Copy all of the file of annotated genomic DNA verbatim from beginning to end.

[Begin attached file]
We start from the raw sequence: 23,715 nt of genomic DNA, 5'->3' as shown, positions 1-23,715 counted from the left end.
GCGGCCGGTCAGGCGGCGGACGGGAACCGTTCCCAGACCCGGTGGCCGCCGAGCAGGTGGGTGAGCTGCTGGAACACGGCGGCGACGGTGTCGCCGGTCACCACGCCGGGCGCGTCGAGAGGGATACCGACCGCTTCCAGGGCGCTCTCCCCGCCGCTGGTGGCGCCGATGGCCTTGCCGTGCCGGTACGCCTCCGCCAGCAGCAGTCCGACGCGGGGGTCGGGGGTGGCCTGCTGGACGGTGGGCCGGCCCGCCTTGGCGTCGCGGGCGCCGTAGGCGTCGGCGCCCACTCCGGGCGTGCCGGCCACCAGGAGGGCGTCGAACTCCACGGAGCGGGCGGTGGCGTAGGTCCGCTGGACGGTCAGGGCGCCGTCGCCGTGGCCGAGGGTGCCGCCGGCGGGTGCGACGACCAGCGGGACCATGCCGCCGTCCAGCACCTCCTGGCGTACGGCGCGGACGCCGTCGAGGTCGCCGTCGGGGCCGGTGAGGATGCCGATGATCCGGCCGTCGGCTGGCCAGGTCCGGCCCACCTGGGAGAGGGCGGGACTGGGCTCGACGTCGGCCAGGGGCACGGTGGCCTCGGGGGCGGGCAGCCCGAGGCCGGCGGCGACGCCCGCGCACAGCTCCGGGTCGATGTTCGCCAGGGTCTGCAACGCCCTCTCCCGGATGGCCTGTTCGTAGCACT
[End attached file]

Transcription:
We start from the raw sequence: 23,715 nt of genomic DNA, 5'->3' as shown, positions 1-23,715 counted from the left end.
GCGGCCGGTCAGGCGGCGGACGGGAACCGTTCCCAGACCCGGTGGCCGCCGAGCAGGTGGGTGAGCTGCTGGAACACGGCGGCGACGGTGTCGCCGGTCACCACGCCGGGCGCGTCGAGAGGGATACCGACCGCTTCCAGGGCGCTCTCCCCGCCGCTGGTGGCGCCGATGGCCTTGCCGTGCCGGTACGCCTCCGCCAGCAGCAGTCCGACGCGGGGGTCGGGGGTGGCCTGCTGGACGGTGGGCCGGCCCGCCTTGGCGTCGCGGGCGCCGTAGGCGTCGGCGCCCACTCCGGGCGTGCCGGCCACCAGGAGGGCGTCGAACTCCACGGAGCGGGCGGTGGCGTAGGTCCGCTGGACGGTCAGGGCGCCGTCGCCGTGGCCGAGGGTGCCGCCGGCGGGTGCGACGACCAGCGGGACCATGCCGCCGTCCAGCACCTCCTGGCGTACGGCGCGGACGCCGTCGAGGTCGCCGTCGGGGCCGGTGAGGATGCCGATGATCCGGCCGTCGGCTGGCCAGGTCCGGCCCACCTGGGAGAGGGCGGGACTGGGCTCGACGTCGGCCAGGGGCACGGTGGCCTCGGGGGCGGGCAGCCCGAGGCCGGCGGCGACGCCCGCGCACAGCTCCGGGTCGATGTTCGCCAGGGTCTGCAACGCCCTCTCCCGGATGGCCTGTTCGTAGCACT